Every month the Managing Director or Country Manager has to report the business results to the CEO or internal board. Depending on the corporate structure, there are different narrative reports, each with a different focus. This defines the role of Financial Planning and Analysis (FP&A) and the information that needs to be collected for future growth. Two opposite cases will make the same point.
Narrative 1: The Wholly Owned Subsidiary
The first narrative is the traditional business. This is often an industrial business unit (BU) operating abroad, largely independent from head office. It can be considered a small or medium-sized enterprise (SME). Except for funding and investments, functions such as sales, marketing, services, accounting, human resources (HR), information technology (IT) or production are all based on site.
The 3-to-4-page narrative is divided into 4 parts:
1. General, green flags and red flags. This is a bullet point overview. The ‘general’ section will be about sales events, hiring, restructuring and a view of the revenue and operating profit (OP). The green flag section includes good things happening in the business such as new clients, positive exchange rate movements or contract extensions. Red flags indicate the opposite. For example, a competitor offering a very low price during a public bid, clients with payment problems, or concerns around a potential recession.
2. Financial summary. The key things to be included: Orders, Sales and Operation Profit (OP).
3. Explanation of the financial summary. Normally, for each item you can expect several paragraphs explaining each number:
4. Other relevant items. Additional items are covered here, such as headcount or full-time equivalent (FTE), inventory, purchases, debtors and overdue debts, delivery performance and other key performance indicators (KPI’s).
The narrative report comes with all the other reports. This information package goes to head office, where the CEO and CFO analyse them before having a conference call with the Managing Director or Country Manager. If there is a divisional structure the treasury function and FP&A team may firstly carry out some further analysis or company consolidation. Other reports might include rolling forecasts, that include sales, Operational Expenses (Opex) and OP, cost reports or KPI overviews.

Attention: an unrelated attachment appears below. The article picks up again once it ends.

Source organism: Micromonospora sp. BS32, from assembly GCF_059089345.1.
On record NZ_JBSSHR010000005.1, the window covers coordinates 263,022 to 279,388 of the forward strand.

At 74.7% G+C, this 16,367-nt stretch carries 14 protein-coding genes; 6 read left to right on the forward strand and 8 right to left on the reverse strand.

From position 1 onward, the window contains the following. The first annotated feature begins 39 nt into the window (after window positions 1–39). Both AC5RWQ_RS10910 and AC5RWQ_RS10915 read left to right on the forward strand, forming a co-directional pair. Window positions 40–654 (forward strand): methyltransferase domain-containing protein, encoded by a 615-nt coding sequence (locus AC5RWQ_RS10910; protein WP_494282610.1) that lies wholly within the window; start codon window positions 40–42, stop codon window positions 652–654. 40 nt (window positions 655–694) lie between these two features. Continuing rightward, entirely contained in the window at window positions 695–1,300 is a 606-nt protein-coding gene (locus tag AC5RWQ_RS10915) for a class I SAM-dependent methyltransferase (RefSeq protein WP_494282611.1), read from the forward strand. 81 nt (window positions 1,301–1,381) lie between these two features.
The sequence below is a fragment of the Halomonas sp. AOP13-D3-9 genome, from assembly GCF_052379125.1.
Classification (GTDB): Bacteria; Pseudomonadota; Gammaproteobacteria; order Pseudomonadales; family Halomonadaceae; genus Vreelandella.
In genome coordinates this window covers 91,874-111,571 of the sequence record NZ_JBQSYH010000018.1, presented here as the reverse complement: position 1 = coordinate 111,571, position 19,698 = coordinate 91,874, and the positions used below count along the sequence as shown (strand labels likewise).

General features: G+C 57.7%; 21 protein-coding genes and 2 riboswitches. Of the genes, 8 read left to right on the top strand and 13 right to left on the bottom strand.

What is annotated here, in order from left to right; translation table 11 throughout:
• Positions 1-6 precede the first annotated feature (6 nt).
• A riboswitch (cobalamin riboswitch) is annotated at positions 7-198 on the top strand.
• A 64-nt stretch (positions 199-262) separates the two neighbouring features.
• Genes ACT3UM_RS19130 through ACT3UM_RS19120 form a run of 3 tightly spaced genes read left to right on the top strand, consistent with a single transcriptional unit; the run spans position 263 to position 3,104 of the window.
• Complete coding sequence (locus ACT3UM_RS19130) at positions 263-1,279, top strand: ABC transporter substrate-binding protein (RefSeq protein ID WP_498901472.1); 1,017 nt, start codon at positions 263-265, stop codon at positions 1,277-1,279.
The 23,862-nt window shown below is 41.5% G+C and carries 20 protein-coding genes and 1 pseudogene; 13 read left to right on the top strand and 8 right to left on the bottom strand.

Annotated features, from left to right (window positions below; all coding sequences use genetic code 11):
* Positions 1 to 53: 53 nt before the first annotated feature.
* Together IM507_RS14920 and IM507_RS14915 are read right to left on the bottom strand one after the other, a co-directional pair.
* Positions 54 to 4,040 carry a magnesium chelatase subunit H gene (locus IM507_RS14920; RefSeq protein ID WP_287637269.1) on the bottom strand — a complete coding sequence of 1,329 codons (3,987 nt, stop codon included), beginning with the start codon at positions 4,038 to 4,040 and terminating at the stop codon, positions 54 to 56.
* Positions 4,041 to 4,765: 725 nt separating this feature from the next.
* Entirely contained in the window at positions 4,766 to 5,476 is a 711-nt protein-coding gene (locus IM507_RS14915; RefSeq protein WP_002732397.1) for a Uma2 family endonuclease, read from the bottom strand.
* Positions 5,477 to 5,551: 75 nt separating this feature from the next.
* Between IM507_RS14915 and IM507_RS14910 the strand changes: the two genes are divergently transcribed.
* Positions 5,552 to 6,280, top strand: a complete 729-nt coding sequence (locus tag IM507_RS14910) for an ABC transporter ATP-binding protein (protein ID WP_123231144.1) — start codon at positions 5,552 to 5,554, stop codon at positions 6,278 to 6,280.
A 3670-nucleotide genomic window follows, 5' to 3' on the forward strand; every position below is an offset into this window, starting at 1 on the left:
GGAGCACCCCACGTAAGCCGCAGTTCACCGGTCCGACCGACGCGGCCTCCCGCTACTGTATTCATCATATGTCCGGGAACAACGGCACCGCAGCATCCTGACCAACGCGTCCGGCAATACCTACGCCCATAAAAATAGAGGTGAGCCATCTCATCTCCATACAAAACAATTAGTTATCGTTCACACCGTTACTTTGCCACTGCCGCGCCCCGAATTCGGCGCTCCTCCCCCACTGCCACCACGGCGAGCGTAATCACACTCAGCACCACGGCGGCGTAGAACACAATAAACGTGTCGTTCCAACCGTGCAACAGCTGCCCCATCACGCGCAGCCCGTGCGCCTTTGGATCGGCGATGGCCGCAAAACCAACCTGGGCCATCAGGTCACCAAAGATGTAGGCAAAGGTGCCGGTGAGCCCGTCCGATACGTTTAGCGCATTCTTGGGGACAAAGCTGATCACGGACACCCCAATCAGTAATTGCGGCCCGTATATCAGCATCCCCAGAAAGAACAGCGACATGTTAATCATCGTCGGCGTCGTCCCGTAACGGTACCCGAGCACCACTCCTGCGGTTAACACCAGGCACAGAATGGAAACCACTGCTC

In short, the focus of the narrative will be on the health of the local business and future sales opportunities.
Narrative 2: Marketing & Sales Office
The second narrative relates to corporations where functions like production, services, accounting, HR, and IT are mostly centralised at a regional level and outsourced. The BU can be considered a marketing and sales office, dependent on products from a shared services centre (SSC) or centre of excellence (CoE).
The narrative is divided into 6 parts:
1. Highlights summary. Here you can expect short statements on predefined corporate key success factors (KSF) such as sustainable growth, account-based marketing, innovative change or collaborative culture.
2. Financial summary. This is all about the brands.
3. Business environment (social, economic, regulatory). This will describe the local trends that are having an impact on the BU results, while possibly discussing any initiatives that are being pursued to offset them.
4. Financial statements. The profit and loss (P&L) of the BU will be presented with small notes from the local FP&A team explaining any reasons behind variances like product, (cost) accounting, planning.
5. Explanation of the financial summary. For each brand, the growth percentage will be explained in detail. This will include factors such as seasonality, pricing, delivery issues (out-of-stock), demand change, competitor actions and regulations. The marketing managers will provide the commercial information to support the variances. This part can often be several pages long.
6. Other relevant items. Next to a detailed headcount overview, other KPI’s or market research data might be mentioned here.
Again, the information package contains other reports such as a detailed headcount report, a rolling forecast, the long-range forecast, brand P&L’s, brand risks and opportunities (R&Os) and financial bridges. It is the local FP&A professional who will be preparing these reports for local, regional and head office usage.
In short, the narrative is about brand performance, growth and growth potential.
How to Make it Work?
For each narrative, some specific characteristics can be identified. These can differ for each business and will evolve over time. Based on two real cases, some guidelines are presented below on how to get started as a finance business partner.
Future Agenda: Collaborative Planning
Where is the business going? What are the brands doing? To answer either question the FP&A professional needs to business partner with all department heads in the BU, treasury, the CFO. Alternatively, business partner with all of the marketing managers, regional brand directors, and shared service centres around the globe. Each situation calls for collaborative planning, systems and skills. The right information needs to be collected and processed. The FP&A professional who also has business acumen that has been gained through different industries, or perhaps knowledge of competitive information gained through years of experience, will be considered an asset for the business and its future transition.
The article was first published in Unit 4 Prevero Blog